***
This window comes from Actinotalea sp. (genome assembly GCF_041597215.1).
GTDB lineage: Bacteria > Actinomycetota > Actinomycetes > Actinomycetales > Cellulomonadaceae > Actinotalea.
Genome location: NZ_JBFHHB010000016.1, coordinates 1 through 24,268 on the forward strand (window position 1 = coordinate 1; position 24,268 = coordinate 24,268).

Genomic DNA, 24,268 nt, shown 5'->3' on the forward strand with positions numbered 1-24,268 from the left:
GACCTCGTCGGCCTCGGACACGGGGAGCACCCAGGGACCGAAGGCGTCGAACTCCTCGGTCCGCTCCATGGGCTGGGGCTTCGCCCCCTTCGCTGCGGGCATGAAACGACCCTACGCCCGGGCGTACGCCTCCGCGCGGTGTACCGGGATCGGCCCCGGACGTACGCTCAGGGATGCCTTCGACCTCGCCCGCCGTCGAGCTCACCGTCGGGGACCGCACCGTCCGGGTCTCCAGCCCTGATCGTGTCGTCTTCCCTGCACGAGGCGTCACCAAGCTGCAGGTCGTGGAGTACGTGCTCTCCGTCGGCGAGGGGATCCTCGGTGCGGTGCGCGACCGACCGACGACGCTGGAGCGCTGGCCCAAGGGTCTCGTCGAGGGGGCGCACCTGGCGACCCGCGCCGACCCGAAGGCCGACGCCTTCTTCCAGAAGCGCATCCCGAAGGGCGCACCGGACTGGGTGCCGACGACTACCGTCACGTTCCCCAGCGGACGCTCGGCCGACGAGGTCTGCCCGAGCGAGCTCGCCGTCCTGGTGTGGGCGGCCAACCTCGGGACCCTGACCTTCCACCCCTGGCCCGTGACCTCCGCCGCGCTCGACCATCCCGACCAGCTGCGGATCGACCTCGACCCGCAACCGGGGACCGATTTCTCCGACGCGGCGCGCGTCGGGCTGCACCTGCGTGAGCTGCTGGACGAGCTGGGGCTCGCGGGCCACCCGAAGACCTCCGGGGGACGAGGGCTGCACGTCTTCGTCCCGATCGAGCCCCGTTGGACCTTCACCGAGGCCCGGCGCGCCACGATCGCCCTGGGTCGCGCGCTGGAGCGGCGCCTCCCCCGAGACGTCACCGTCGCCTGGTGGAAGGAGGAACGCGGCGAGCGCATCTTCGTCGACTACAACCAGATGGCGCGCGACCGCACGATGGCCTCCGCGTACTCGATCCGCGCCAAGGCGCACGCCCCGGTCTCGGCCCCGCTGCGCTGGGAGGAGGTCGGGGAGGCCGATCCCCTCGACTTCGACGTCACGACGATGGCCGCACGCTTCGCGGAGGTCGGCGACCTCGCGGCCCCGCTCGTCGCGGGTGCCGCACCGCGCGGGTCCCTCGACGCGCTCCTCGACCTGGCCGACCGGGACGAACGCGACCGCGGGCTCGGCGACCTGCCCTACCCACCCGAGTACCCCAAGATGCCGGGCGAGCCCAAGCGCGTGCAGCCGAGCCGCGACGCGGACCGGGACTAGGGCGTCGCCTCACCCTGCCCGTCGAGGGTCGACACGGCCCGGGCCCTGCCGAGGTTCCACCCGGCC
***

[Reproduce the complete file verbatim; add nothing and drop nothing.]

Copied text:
This window comes from Actinotalea sp. (genome assembly GCF_041597215.1).
GTDB lineage: Bacteria > Actinomycetota > Actinomycetes > Actinomycetales > Cellulomonadaceae > Actinotalea.
Genome location: NZ_JBFHHB010000016.1, coordinates 1 through 24,268 on the forward strand (window position 1 = coordinate 1; position 24,268 = coordinate 24,268).

Genomic DNA, 24,268 nt, shown 5'->3' on the forward strand with positions numbered 1-24,268 from the left:
GACCTCGTCGGCCTCGGACACGGGGAGCACCCAGGGACCGAAGGCGTCGAACTCCTCGGTCCGCTCCATGGGCTGGGGCTTCGCCCCCTTCGCTGCGGGCATGAAACGACCCTACGCCCGGGCGTACGCCTCCGCGCGGTGTACCGGGATCGGCCCCGGACGTACGCTCAGGGATGCCTTCGACCTCGCCCGCCGTCGAGCTCACCGTCGGGGACCGCACCGTCCGGGTCTCCAGCCCTGATCGTGTCGTCTTCCCTGCACGAGGCGTCACCAAGCTGCAGGTCGTGGAGTACGTGCTCTCCGTCGGCGAGGGGATCCTCGGTGCGGTGCGCGACCGACCGACGACGCTGGAGCGCTGGCCCAAGGGTCTCGTCGAGGGGGCGCACCTGGCGACCCGCGCCGACCCGAAGGCCGACGCCTTCTTCCAGAAGCGCATCCCGAAGGGCGCACCGGACTGGGTGCCGACGACTACCGTCACGTTCCCCAGCGGACGCTCGGCCGACGAGGTCTGCCCGAGCGAGCTCGCCGTCCTGGTGTGGGCGGCCAACCTCGGGACCCTGACCTTCCACCCCTGGCCCGTGACCTCCGCCGCGCTCGACCATCCCGACCAGCTGCGGATCGACCTCGACCCGCAACCGGGGACCGATTTCTCCGACGCGGCGCGCGTCGGGCTGCACCTGCGTGAGCTGCTGGACGAGCTGGGGCTCGCGGGCCACCCGAAGACCTCCGGGGGACGAGGGCTGCACGTCTTCGTCCCGATCGAGCCCCGTTGGACCTTCACCGAGGCCCGGCGCGCCACGATCGCCCTGGGTCGCGCGCTGGAGCGGCGCCTCCCCCGAGACGTCACCGTCGCCTGGTGGAAGGAGGAACGCGGCGAGCGCATCTTCGTCGACTACAACCAGATGGCGCGCGACCGCACGATGGCCTCCGCGTACTCGATCCGCGCCAAGGCGCACGCCCCGGTCTCGGCCCCGCTGCGCTGGGAGGAGGTCGGGGAGGCCGATCCCCTCGACTTCGACGTCACGACGATGGCCGCACGCTTCGCGGAGGTCGGCGACCTCGCGGCCCCGCTCGTCGCGGGTGCCGCACCGCGCGGGTCCCTCGACGCGCTCCTCGACCTGGCCGACCGGGACGAACGCGACCGCGGGCTCGGCGACCTGCCCTACCCACCCGAGTACCCCAAGATGCCGGGCGAGCCCAAGCGCGTGCAGCCGAGCCGCGACGCGGACCGGGACTAGGGCGTCGCCTCACCCTGCCCGTCGAGGGTCGACACGGCCCGGGCCCTGCCGAGGTTCCACCCGGCC